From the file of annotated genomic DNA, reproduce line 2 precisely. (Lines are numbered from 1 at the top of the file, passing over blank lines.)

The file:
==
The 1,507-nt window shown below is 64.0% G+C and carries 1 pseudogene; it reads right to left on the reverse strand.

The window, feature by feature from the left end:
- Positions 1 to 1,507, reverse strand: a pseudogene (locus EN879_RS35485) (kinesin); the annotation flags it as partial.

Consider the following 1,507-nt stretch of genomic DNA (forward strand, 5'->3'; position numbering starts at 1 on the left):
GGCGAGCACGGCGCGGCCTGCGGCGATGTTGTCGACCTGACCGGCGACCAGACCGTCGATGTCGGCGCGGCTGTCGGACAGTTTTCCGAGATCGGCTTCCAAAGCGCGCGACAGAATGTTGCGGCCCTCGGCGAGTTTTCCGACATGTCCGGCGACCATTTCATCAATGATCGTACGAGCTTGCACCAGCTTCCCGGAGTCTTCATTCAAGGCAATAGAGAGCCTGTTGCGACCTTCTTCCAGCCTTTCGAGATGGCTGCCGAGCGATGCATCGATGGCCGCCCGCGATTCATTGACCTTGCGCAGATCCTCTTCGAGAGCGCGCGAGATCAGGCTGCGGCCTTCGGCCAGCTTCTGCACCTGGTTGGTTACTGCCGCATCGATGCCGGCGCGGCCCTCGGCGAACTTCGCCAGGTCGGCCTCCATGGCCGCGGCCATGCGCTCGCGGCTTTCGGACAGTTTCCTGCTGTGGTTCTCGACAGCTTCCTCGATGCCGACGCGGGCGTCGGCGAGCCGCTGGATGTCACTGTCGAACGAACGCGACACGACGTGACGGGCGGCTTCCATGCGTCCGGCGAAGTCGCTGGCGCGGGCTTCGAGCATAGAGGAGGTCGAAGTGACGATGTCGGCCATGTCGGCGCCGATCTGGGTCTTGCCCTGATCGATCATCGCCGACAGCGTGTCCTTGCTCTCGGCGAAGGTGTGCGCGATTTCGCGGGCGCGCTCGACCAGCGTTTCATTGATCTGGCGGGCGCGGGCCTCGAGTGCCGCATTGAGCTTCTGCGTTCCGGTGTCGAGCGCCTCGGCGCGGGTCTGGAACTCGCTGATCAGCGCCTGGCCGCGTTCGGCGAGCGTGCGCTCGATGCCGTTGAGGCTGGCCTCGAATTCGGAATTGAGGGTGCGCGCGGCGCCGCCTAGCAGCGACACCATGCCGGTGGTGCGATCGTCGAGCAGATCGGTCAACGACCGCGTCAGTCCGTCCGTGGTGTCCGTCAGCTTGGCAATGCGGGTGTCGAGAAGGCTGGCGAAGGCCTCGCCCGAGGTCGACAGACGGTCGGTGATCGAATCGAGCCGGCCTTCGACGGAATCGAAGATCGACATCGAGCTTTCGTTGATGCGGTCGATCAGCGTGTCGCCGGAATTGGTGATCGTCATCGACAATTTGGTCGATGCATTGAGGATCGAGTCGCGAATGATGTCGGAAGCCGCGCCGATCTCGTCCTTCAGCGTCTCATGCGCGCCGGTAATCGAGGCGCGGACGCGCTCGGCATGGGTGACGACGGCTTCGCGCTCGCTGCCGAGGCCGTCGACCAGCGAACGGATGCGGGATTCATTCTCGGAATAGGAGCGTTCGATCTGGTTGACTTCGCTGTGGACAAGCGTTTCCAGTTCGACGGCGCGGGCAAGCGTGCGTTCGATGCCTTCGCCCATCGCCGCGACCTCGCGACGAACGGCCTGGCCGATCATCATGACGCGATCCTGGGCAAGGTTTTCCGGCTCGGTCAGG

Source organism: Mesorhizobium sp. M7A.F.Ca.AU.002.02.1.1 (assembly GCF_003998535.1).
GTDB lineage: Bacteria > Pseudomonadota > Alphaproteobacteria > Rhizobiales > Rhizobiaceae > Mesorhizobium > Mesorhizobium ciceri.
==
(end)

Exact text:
The window, feature by feature from the left end: